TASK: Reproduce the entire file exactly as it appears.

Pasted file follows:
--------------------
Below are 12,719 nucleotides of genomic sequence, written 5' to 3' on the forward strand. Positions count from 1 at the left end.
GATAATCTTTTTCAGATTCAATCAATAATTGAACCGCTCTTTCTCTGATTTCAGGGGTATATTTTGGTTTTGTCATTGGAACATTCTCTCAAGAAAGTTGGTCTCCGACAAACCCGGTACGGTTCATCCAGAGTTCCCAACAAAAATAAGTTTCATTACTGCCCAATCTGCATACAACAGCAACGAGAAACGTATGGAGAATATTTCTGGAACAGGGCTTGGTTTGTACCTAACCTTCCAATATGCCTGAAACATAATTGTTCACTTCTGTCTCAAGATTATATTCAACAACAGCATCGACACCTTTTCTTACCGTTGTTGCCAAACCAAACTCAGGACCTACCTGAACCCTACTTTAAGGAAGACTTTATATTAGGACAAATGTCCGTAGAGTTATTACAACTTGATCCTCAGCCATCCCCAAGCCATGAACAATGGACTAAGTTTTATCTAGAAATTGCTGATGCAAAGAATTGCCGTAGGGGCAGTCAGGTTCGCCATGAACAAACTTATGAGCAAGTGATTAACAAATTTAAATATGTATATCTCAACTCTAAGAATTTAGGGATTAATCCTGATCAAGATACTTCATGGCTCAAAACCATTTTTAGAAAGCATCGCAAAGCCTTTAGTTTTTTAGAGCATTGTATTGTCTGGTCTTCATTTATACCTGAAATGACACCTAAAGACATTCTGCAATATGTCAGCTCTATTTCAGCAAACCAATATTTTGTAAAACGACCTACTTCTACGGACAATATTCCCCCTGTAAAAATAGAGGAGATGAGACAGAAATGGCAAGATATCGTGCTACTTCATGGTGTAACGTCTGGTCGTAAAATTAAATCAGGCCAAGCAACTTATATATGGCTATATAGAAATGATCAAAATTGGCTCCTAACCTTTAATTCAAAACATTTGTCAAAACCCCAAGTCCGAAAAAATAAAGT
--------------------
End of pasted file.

Below are 12,719 nucleotides of genomic sequence, written 5' to 3' on the forward strand. Positions count from 1 at the left end.
GATAATCTTTTTCAGATTCAATCAATAATTGAACCGCTCTTTCTCTGATTTCAGGGGTATATTTTGGTTTTGTCATTGGAACATTCTCTCAAGAAAGTTGGTCTCCGACAAACCCGGTACGGTTCATCCAGAGTTCCCAACAAAAATAAGTTTCATTACTGCCCAATCTGCATACAACAGCAACGAGAAACGTATGGAGAATATTTCTGGAACAGGGCTTGGTTTGTACCTAACCTTCCAATATGCCTGAAACATAATTGTTCACTTCTGTCTCAAGATTATATTCAACAACAGCATCGACACCTTTTCTTACCGTTGTTGCCAAACCAAACTCAGGACCTACCTGAACCCTACTTTAAGGAAGACTTTATATTAGGACAAATGTCCGTAGAGTTATTACAACTTGATCCTCAGCCATCCCCAAGCCATGAACAATGGACTAAGTTTTATCTAGAAATTGCTGATGCAAAGAATTGCCGTAGGGGCAGTCAGGTTCGCCATGAACAAACTTATGAGCAAGTGATTAACAAATTTAAATATGTATATCTCAACTCTAAGAATTTAGGGATTAATCCTGATCAAGATACTTCATGGCTCAAAACCATTTTTAGAAAGCATCGCAAAGCCTTTAGTTTTTTAGAGCATTGTATTGTCTGGTCTTCATTTATACCTGAAATGACACCTAAAGACATTCTGCAATATGTCAGCTCTATTTCAGCAAACCAATATTTTGTAAAACGACCTACTTCTACGGACAATATTCCCCCTGTAAAAATAGAGGAGATGAGACAGAAATGGCAAGATATCGTGCTACTTCATGGTGTAACGTCTGGTCGTAAAATTAAATCAGGCCAAGCAACTTATATATGGCTATATAGAAATGATCAAAATTGGCTCCTAACCTTTAATTCAAAACATTTGTCAAAACCCCAAGTCCGAAAAAATAAAGT